(Watch Bryant and Katie try to figure out what email and the internet are)
In those days, for example, my department at work had one or two computers for a staff of 10 or 11, and they were not connected to anything but a printer. A dot-matrix printer. (Look it up, younger readers). We had one CRT terminal, connected to the Bank's mainframe. where we could look up rudimentary data on customers that was updated in batches each night. Obtaining a credit report on someone involved inputting a specific sequence of data (Last Name, First Name, Social Security Number) separated by various punctuation marks into a machine, then using the telephone line to dial into the credit bureau, and waiting for the machine to print out a complicated report that loan officers would have to decipher. We didn't know any better, we thought we were cooking with gas!
Flash forward a decade and a half, and our technological life is on a completely different plane from 1994. My husband and I often remark, "The internet is amazing." Just think what we can do on the Internet now - check the local library's catalog to see if a certain book is on the shelf, locate a photo of Christmas cake, look for a replacement part for the refrigerator, or figure out what the #1 hit song was in 1978 ("Shadow Dancing" by Andy Gibb).
So, try to imagine this story taking place in 1994. In January, I was reviewing our credit card activity online before downloading it into our personal finance software. (See, right off the bat, that sentence is unintelligible to the 1994 reader). I noticed a small $5 charge to the Disney Movie Club of Canada on there, plus a foreign transaction fee. My husband was working on his computer upstairs, so I Instant-Messaged him and asked him about the charge, since our kids are past the Disney movie stage, and, more importantly, we have never lived in Canada. We've never even been to Canada. We don't even like hockey. (Although we did come perilously close to visiting it last summer, but for the fact that we lacked passports).
He replied back that it wasn't his charge. A minute later, after searching his hard drive, he forwarded to me an email he found in his Spam folder, welcoming him to the Disney Movie Club of Canada. Huh? The email listed the account as being in his name, but at an address in Toronto, Canada! He Googled the Disney Movie Club to find its website, and from there was able to Live Chat a customer service rep, who, in the end could not give him any more information on the apparently fraudulent account.
Meanwhile, I pulled up Google Maps and input the Toronto address. In a flash, I was able to see a map of the what I will refer to as The Perp's neighborhood. Cul-de-sacs and swimming pools were visible in the satellite photo. In the lefthand portion of the Google map page, a close-up photo of The Perp's house was conveniently displayed. I Instant-Messaged a copy of the photo upstairs to my husband.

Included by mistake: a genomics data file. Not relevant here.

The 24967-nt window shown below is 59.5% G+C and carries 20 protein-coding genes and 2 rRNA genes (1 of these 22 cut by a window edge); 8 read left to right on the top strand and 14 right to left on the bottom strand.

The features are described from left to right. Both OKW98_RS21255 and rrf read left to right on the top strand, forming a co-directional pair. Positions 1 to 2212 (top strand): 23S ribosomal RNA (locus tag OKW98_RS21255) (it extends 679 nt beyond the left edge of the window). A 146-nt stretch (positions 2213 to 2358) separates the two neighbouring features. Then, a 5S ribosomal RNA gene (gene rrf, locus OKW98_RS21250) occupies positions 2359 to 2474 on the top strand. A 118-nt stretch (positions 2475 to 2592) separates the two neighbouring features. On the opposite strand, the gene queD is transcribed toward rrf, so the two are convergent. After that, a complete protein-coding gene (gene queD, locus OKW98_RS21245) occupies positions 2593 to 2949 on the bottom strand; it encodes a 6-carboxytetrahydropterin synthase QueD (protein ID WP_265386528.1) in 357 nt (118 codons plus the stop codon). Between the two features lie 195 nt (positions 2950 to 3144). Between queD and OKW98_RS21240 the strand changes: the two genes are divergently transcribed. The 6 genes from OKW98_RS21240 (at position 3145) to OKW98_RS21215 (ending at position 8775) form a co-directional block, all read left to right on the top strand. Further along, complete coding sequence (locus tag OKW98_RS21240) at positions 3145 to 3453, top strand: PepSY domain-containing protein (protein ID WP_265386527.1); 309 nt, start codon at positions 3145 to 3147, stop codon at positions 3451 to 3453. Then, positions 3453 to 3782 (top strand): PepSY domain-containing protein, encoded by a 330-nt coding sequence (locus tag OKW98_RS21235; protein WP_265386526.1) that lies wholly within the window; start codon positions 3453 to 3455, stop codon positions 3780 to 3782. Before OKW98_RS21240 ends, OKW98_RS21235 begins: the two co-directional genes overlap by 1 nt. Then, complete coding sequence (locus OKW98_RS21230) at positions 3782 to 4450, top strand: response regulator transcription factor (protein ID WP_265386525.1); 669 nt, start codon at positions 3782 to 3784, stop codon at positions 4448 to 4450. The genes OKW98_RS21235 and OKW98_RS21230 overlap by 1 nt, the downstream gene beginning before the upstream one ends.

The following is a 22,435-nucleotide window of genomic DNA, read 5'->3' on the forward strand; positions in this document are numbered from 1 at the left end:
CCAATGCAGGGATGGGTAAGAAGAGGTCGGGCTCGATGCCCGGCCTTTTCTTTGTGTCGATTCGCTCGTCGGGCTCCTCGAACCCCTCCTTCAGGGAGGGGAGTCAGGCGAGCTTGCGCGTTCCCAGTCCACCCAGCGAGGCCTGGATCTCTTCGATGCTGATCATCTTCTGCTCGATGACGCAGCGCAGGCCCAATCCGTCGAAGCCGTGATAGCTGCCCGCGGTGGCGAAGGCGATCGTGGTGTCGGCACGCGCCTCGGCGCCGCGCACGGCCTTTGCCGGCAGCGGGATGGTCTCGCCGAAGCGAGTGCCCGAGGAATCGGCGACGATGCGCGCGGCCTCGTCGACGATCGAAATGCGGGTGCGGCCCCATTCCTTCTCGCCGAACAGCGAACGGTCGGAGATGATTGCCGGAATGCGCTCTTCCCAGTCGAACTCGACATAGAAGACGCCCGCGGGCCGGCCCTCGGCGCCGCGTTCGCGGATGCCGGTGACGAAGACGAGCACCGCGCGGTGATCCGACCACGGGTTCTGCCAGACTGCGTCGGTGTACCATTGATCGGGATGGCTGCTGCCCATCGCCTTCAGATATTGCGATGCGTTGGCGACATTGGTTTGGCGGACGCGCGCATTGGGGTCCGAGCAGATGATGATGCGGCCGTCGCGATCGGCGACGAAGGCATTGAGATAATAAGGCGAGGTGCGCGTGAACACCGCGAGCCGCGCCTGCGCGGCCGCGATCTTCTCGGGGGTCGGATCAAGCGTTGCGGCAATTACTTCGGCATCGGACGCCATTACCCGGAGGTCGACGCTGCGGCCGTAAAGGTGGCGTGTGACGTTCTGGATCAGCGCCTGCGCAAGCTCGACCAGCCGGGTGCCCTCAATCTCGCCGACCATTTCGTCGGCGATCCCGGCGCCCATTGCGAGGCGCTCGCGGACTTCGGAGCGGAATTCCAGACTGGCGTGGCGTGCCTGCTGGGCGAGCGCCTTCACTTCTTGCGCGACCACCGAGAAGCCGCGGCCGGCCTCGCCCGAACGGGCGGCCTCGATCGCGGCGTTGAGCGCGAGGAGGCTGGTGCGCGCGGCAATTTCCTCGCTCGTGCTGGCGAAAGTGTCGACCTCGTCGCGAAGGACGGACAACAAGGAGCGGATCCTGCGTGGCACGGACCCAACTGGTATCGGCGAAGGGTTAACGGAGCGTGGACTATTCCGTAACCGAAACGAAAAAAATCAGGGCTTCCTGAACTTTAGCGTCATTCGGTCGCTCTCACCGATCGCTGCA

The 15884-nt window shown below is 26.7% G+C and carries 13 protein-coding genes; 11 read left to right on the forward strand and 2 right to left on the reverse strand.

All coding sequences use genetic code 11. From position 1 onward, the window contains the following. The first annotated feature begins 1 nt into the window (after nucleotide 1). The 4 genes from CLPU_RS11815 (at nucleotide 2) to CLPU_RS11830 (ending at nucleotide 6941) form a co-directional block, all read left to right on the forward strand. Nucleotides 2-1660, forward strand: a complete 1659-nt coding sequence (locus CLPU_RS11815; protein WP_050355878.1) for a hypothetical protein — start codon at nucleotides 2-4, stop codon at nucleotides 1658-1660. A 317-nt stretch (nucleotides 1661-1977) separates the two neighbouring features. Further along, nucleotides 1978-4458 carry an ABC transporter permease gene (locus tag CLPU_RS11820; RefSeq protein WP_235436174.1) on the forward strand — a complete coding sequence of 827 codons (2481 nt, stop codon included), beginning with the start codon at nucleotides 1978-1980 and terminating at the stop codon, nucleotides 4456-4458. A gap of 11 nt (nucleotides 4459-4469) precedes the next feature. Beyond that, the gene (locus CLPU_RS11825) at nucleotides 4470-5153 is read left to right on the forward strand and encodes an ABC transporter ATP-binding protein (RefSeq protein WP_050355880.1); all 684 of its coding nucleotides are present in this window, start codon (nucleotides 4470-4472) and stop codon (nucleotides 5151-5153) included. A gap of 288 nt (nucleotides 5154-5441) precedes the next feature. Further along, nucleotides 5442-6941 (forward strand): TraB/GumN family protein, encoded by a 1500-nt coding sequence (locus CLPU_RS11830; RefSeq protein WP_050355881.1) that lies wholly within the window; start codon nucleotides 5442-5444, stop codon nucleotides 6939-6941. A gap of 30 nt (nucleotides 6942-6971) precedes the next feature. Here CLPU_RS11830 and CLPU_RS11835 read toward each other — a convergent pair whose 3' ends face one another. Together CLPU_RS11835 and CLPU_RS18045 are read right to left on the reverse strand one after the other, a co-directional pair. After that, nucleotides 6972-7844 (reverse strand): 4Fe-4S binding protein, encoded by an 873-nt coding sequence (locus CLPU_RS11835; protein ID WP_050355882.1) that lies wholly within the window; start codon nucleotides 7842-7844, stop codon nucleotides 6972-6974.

I could see a nicely kept single-family 2 car garage house in a residential neighborhood. By scrolling with my mouse, I could look up and down the street of tidy homes and late model cars and vans. "Thief!" I wanted to yell at the photo! Who commits fraud to buy movies for their kids? I would have had much more respect for him had he used his own cash to enroll in the Movie club and nicked our Visa for the Beer of the Month club.
Upstairs my husband was calling our Visa card company to report this suspicious activity. They told him they had to immediately suspend our account, cancel our number and would overnight us 2 new Visa cards. Frustrated by the whole situation, my husband added a Status Update to his Facebook account, briefly mentioning that some guy in Toronto had gotten our Visa number and used it, and remarkably we had his address and list of movies. ("The Rescuers" in Wide-Screen? Really?)
Within a few minutes, one of my husband's friends posted a reply saying that he had to go to Toronto on business that week and would be happy to pay a visit to The Perp. Not wanting this to escalate into Dirty Harry territory, we decided to leave justice to the fraud department at Visa.
This entire exchange took place in less than 10 minutes. That quickly, I was able to see evidence of a crime, report it, and pull up photos of the criminal's home, in quite the "Big Brother" fashion. The final piece of the story that could not be understood in 1994? Posting the whole episode to a blog for the world to see, of course.
Just for fun, I highlighted in purple those phrases that I thought would be unknown to a 1994 era reader. What do you think? Do you agree? Let me know in our Comments section~
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For another blog post that would be entirely incomprehensible to our 1994 follower, check out Carol-Ann's essay on Social Suicide, posted here just about a year ago.